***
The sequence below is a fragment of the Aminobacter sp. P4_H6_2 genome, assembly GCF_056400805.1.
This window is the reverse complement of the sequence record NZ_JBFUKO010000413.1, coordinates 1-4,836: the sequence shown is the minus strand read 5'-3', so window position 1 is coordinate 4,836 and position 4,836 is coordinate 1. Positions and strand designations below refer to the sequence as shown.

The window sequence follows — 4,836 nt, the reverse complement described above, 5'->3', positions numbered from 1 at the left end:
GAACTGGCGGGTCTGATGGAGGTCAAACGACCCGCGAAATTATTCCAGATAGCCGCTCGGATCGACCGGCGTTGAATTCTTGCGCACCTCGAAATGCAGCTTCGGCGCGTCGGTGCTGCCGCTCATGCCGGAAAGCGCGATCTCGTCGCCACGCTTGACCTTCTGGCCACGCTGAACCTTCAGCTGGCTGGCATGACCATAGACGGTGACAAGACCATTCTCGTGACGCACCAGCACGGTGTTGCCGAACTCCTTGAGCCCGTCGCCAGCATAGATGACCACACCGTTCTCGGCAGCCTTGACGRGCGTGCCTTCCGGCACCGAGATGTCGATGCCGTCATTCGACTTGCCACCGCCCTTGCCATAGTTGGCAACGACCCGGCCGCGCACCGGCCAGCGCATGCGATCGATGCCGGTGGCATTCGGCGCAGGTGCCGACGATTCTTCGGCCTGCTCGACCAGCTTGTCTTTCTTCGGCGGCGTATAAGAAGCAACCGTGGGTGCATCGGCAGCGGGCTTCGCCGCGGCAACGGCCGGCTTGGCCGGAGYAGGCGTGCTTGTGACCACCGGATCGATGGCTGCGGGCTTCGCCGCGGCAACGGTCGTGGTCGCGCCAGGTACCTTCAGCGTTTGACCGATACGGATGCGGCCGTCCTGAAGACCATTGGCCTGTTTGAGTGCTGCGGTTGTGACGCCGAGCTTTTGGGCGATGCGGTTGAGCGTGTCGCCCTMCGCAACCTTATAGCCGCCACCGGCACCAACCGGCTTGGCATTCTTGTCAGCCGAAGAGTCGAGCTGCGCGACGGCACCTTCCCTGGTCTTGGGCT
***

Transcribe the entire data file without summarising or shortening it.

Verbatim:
The sequence below is a fragment of the Aminobacter sp. P4_H6_2 genome, assembly GCF_056400805.1.
This window is the reverse complement of the sequence record NZ_JBFUKO010000413.1, coordinates 1-4,836: the sequence shown is the minus strand read 5'-3', so window position 1 is coordinate 4,836 and position 4,836 is coordinate 1. Positions and strand designations below refer to the sequence as shown.

The window sequence follows — 4,836 nt, the reverse complement described above, 5'->3', positions numbered from 1 at the left end:
GAACTGGCGGGTCTGATGGAGGTCAAACGACCCGCGAAATTATTCCAGATAGCCGCTCGGATCGACCGGCGTTGAATTCTTGCGCACCTCGAAATGCAGCTTCGGCGCGTCGGTGCTGCCGCTCATGCCGGAAAGCGCGATCTCGTCGCCACGCTTGACCTTCTGGCCACGCTGAACCTTCAGCTGGCTGGCATGACCATAGACGGTGACAAGACCATTCTCGTGACGCACCAGCACGGTGTTGCCGAACTCCTTGAGCCCGTCGCCAGCATAGATGACCACACCGTTCTCGGCAGCCTTGACGRGCGTGCCTTCCGGCACCGAGATGTCGATGCCGTCATTCGACTTGCCACCGCCCTTGCCATAGTTGGCAACGACCCGGCCGCGCACCGGCCAGCGCATGCGATCGATGCCGGTGGCATTCGGCGCAGGTGCCGACGATTCTTCGGCCTGCTCGACCAGCTTGTCTTTCTTCGGCGGCGTATAAGAAGCAACCGTGGGTGCATCGGCAGCGGGCTTCGCCGCGGCAACGGCCGGCTTGGCCGGAGYAGGCGTGCTTGTGACCACCGGATCGATGGCTGCGGGCTTCGCCGCGGCAACGGTCGTGGTCGCGCCAGGTACCTTCAGCGTTTGACCGATACGGATGCGGCCGTCCTGAAGACCATTGGCCTGTTTGAGTGCTGCGGTTGTGACGCCGAGCTTTTGGGCGATGCGGTTGAGCGTGTCGCCCTMCGCAACCTTATAGCCGCCACCGGCACCAACCGGCTTGGCATTCTTGTCAGCCGAAGAGTCGAGCTGCGCGACGGCACCTTCCCTGGTCTTGGGCT